Diagnosis: syphilis
Diagnosis: syphilis

Syphilis is a sexually transmitted infection caused by a bacterium called “Treponema pallidum”. The first symptom of the disease is a small, painless sore on rectum, sexual organs, or inside the mouth. Syphilis spreads from one person to another via skin or mucous membrane contact with this sore. Often, people don’t notice the disease right away. But the earlier the infection is discovered, the better it can be treated. If syphilis remains untreated for a long time, it may cause major damage to heart and brain, and even be life-threatening.

Symptoms of syphilis

Syphilis has four stages:

  • Primary stage

    • Starts shortly after infection
    • Signs: small, painless, highly infectious, round sore, also known as “chancre”, appearing on or in the mouth or genitals (in the place where the bacteria entered the body)
    • Sore occurs mostly three weeks after infection, and disappears two to six weeks later
    • Disease is transmitted by direct contact with a sore
  • Secondary stage

    • Signs: skin rashes on palms and soles, sore throat
    • Other symptoms: headache, swollen lymph glands, fever, fatigue, hair and weight loss, aching joints
    • Symptoms disappear whether or not the person gets treatment
    • Without treatment, the affected person is still infected
  • Latent (hidden) stage

    • Signs of primary and secondary stage disappear
    • No noticeable symptoms
    • Secondary symptoms may reappear
    • Can take years before progressing to tertiary stage
    • Person is still infected with syphilis
  • Tertiary stage

    • Very serious condition
    • Can occur years or decades after person was infected
    • Outcomes: blindness, deafness, mental illness, memory loss, destruction of soft tissue and bone, stroke, meningitis, heart disease, brain or spinal cord infection
    • May lead to death

Causes and origin of syphilis

The bacterium “Treponema pallidum” causes syphilis. It’s usually transmitted via contact with an infected person's sore during sexual activity. The bacteria enter the body through minor cuts in the skin or mucous membranes. Syphilis is contagious during its primary and secondary stages, and sometimes in the early latent (hidden) stage.

Sometimes, the disease might spread through direct unprotected close contact with an active lesion, e.g. during kissing, or through an infected mother to her child during pregnancy or birth. But syphilis cannot be spread by using the same toilet, doorknobs, clothing or eating utensils, or from swimming pools, bath or hot tubs.

Consequences of syphilis

Without treatment, syphilis can result in damages throughout the body. Therapy may prevent future damage but is not able to reverse or repair damage that's already occurred.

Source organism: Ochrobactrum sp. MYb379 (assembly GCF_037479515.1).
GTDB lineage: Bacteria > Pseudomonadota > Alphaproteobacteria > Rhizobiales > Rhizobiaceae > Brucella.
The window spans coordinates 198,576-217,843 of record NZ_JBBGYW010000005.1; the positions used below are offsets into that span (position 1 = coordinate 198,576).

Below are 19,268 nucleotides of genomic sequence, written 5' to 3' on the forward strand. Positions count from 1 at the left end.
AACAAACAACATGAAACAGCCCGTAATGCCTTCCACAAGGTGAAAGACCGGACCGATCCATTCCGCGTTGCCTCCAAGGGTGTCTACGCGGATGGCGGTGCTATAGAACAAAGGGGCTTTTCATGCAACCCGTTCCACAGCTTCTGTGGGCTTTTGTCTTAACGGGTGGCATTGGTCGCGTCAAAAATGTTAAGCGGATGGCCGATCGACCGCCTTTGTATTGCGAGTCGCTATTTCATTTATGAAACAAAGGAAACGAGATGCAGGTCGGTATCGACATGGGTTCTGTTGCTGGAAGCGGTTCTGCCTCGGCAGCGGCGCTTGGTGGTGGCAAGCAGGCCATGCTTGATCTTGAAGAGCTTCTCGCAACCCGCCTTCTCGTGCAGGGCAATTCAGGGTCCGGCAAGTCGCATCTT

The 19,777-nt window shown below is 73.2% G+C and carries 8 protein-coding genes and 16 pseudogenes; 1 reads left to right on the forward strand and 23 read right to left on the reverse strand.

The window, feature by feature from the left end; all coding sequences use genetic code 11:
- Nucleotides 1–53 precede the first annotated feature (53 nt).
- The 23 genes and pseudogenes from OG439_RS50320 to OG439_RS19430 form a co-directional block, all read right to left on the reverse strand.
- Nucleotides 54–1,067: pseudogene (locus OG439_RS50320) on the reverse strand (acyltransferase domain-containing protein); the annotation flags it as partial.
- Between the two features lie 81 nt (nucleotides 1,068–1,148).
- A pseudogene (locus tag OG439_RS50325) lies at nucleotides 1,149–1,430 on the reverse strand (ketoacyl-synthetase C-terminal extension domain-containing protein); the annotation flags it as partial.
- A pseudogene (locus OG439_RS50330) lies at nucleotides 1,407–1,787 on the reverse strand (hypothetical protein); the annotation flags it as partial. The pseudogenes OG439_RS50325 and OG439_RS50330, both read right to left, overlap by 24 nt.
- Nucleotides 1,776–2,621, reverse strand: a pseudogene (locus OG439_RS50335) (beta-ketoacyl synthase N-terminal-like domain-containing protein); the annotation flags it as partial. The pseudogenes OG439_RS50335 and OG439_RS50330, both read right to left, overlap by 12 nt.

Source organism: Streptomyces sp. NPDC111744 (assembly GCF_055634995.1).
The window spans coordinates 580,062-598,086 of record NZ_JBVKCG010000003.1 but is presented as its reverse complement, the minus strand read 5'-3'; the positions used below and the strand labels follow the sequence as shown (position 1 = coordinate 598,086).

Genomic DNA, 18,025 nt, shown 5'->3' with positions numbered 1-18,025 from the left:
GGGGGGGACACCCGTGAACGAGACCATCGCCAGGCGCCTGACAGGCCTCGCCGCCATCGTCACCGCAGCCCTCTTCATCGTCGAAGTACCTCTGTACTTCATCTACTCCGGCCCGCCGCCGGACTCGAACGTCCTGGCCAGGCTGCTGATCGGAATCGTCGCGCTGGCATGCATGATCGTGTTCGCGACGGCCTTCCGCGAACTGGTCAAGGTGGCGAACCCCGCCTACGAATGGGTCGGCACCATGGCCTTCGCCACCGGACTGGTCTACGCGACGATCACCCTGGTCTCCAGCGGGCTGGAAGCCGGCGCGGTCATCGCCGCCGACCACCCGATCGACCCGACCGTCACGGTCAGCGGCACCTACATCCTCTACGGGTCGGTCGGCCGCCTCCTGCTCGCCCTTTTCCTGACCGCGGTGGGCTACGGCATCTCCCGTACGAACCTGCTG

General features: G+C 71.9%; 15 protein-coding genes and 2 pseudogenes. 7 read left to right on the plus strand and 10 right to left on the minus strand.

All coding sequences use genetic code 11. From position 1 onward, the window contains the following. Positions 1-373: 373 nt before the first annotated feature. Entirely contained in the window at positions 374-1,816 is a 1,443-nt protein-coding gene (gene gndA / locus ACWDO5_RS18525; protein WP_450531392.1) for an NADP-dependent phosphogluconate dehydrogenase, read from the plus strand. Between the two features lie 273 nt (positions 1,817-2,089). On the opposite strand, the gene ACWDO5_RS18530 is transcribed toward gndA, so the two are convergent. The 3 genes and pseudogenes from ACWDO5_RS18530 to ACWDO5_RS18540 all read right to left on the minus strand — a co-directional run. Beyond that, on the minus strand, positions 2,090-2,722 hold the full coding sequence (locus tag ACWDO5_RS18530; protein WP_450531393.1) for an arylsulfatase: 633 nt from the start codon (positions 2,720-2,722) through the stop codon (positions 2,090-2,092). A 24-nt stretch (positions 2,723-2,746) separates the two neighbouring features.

The following conditions may develop:

  • Bumps (gummas) on the skin, bones, liver, etc. in the late stage (disappear after treatment with antibiotics)
  • Problems with the nervous system, such as stroke, deafness, dementia, visual problems, meningitis
  • Cardiovascular problems, e.g. aneurysm, inflammation of aorta, other blood vessels, damage of heart valves
  • HIV infection
  • Pregnancy and childbirth complications, such as miscarriage, stillbirth, death of the newborn

Once syphilis is cured, it doesn't recur. But the person can become reinfected if he/she has contact with someone's syphilis sore.

Prevention and therapy of syphilis
Blood test for syphilis
Blood test for syphilis


In its early stages, syphilis is easy to cure. The patient mostly gets penicillin, an antibiotic that kills the organism causing syphilis. However, he/she must be treated with another antibiotic in case of an allergic reaction to penicillin.

One injection of penicillin can already stop syphilis from progressing if the person is infected for less than a year. If the patient had syphilis for more than twelve months, additional doses are probably needed.

Pregnant women with syphilis almost always get penicillin. In case they are allergic, they may undergo a desensitization process in order to take penicillin. The newborn child should also receive antibiotic treatment.
Treatment on the first day may cause the Jarisch-Herxheimer reaction with fever, chills, nausea, achy pain or headache. This reaction, normally, only lasts one day.

Patients who suffer from neurosyphilis get daily doses of IV administered penicillin, and often have to stay in hospital for a short time. The bacteria can be killed, but treatment may focus mainly on easing pain and discomfort. It’s not possible to reverse the damage caused by late syphilis.

After the treatment, the patient must:

  • Have regular blood tests and check-ups to make sure the dosage of penicillin works well
  • Avoid sex until blood tests show the infection has been cured and until treatment is finished
  • Notify his/her sex partners so that they can be tested and treated as well if necessary
  • Be tested for HIV infection

Preventive measures

Practicing safe sex is the best way to prevent syphilis.
Therefore try to avoid:

  • Sex without latex condom – however, a condom can only reduce the risk of contracting syphilis, if it covers the syphilis sores
  • Sex with multiple partners
  • Oral sex without protection, such as dental dam or condom
  • Sharing sex toys
  • Sharing needles in case of drug use
  • Drinking too much or doing recreational drugs – this might result in unsafe sexual decisions

Get screened for sexually transmitted infections and talk to your partner about the results! Screening is especially recommended for pregnant women.